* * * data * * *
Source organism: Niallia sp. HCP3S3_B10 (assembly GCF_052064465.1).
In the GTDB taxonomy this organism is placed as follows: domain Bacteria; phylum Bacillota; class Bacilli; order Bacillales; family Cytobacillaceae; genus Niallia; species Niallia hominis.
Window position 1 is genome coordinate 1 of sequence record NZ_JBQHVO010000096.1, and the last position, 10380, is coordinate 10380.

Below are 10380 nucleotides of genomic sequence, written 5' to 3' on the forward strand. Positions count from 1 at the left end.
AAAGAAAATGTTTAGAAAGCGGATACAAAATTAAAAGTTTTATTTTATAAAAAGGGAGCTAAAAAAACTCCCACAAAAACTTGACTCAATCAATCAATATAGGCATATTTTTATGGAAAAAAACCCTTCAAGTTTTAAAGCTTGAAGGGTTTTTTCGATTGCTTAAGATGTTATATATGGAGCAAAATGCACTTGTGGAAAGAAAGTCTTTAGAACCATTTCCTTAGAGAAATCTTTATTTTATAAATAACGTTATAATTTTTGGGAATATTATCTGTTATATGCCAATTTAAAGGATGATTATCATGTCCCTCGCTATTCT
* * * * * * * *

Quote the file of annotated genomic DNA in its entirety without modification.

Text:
Source organism: Niallia sp. HCP3S3_B10 (assembly GCF_052064465.1).
In the GTDB taxonomy this organism is placed as follows: domain Bacteria; phylum Bacillota; class Bacilli; order Bacillales; family Cytobacillaceae; genus Niallia; species Niallia hominis.
Window position 1 is genome coordinate 1 of sequence record NZ_JBQHVO010000096.1, and the last position, 10380, is coordinate 10380.

Below are 10380 nucleotides of genomic sequence, written 5' to 3' on the forward strand. Positions count from 1 at the left end.
AAAGAAAATGTTTAGAAAGCGGATACAAAATTAAAAGTTTTATTTTATAAAAAGGGAGCTAAAAAAACTCCCACAAAAACTTGACTCAATCAATCAATATAGGCATATTTTTATGGAAAAAAACCCTTCAAGTTTTAAAGCTTGAAGGGTTTTTTCGATTGCTTAAGATGTTATATATGGAGCAAAATGCACTTGTGGAAAGAAAGTCTTTAGAACCATTTCCTTAGAGAAATCTTTATTTTATAAATAACGTTATAATTTTTGGGAATATTATCTGTTATATGCCAATTTAAAGGATGATTATCATGTCCCTCGCTATTCT